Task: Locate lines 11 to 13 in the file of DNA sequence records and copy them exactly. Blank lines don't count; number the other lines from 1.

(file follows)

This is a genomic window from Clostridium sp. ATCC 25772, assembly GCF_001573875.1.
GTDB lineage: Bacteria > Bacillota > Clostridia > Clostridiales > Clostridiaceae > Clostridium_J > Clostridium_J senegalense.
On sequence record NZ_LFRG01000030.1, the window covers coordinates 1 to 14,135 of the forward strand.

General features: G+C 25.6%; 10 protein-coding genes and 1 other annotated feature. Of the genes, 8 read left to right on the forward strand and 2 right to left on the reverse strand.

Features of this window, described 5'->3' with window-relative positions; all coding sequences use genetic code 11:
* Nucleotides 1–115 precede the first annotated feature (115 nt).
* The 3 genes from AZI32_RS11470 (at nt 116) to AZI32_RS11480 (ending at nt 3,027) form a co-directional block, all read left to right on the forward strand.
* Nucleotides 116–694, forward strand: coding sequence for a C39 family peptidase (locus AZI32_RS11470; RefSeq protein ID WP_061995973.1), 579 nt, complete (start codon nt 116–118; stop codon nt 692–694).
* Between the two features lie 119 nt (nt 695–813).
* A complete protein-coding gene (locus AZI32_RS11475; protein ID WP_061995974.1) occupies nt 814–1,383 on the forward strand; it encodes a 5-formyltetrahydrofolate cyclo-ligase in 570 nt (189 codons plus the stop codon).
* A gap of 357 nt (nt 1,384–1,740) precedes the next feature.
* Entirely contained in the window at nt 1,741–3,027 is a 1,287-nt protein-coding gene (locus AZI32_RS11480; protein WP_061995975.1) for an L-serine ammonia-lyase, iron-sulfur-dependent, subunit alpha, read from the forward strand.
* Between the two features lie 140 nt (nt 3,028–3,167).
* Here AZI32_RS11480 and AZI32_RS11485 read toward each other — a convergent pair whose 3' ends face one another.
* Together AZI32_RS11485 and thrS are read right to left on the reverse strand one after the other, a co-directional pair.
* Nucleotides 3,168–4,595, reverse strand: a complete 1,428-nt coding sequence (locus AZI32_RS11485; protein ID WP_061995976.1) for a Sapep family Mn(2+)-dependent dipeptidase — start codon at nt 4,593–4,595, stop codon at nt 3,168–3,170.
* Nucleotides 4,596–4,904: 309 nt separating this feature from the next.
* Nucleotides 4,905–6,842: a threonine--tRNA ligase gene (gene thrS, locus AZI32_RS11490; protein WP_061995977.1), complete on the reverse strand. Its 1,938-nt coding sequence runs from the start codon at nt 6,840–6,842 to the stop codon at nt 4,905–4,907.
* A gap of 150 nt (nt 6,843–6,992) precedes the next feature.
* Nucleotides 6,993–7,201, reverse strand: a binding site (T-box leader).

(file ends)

* A gap of 357 nt (nt 1,384–1,740) precedes the next feature.
* Entirely contained in the window at nt 1,741–3,027 is a 1,287-nt protein-coding gene (locus AZI32_RS11480; protein WP_061995975.1) for an L-serine ammonia-lyase, iron-sulfur-dependent, subunit alpha, read from the forward strand.
* Between the two features lie 140 nt (nt 3,028–3,167).